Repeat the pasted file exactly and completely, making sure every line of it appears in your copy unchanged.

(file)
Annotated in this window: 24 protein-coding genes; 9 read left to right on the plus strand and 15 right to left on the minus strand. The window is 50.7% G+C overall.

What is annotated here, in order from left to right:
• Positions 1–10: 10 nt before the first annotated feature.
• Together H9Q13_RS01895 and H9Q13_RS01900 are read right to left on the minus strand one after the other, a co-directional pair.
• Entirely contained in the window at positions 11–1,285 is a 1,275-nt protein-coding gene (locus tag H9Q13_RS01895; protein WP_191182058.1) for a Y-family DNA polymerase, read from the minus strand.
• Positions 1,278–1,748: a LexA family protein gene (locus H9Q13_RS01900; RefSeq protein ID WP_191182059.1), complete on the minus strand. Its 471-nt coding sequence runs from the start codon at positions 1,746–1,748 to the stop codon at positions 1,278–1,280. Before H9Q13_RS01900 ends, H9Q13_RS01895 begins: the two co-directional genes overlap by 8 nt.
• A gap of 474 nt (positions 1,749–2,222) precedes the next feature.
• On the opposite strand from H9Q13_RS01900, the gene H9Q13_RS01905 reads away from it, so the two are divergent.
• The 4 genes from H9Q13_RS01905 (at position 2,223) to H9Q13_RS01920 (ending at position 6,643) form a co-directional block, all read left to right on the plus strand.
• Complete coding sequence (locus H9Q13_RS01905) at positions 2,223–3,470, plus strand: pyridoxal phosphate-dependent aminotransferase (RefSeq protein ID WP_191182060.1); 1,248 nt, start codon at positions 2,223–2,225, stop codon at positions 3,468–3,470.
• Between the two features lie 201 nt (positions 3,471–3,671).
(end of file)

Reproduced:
Annotated in this window: 24 protein-coding genes; 9 read left to right on the plus strand and 15 right to left on the minus strand. The window is 50.7% G+C overall.

What is annotated here, in order from left to right:
• Positions 1–10: 10 nt before the first annotated feature.
• Together H9Q13_RS01895 and H9Q13_RS01900 are read right to left on the minus strand one after the other, a co-directional pair.
• Entirely contained in the window at positions 11–1,285 is a 1,275-nt protein-coding gene (locus tag H9Q13_RS01895; protein WP_191182058.1) for a Y-family DNA polymerase, read from the minus strand.
• Positions 1,278–1,748: a LexA family protein gene (locus H9Q13_RS01900; RefSeq protein ID WP_191182059.1), complete on the minus strand. Its 471-nt coding sequence runs from the start codon at positions 1,746–1,748 to the stop codon at positions 1,278–1,280. Before H9Q13_RS01900 ends, H9Q13_RS01895 begins: the two co-directional genes overlap by 8 nt.
• A gap of 474 nt (positions 1,749–2,222) precedes the next feature.
• On the opposite strand from H9Q13_RS01900, the gene H9Q13_RS01905 reads away from it, so the two are divergent.
• The 4 genes from H9Q13_RS01905 (at position 2,223) to H9Q13_RS01920 (ending at position 6,643) form a co-directional block, all read left to right on the plus strand.
• Complete coding sequence (locus H9Q13_RS01905) at positions 2,223–3,470, plus strand: pyridoxal phosphate-dependent aminotransferase (RefSeq protein ID WP_191182060.1); 1,248 nt, start codon at positions 2,223–2,225, stop codon at positions 3,468–3,470.
• Between the two features lie 201 nt (positions 3,471–3,671).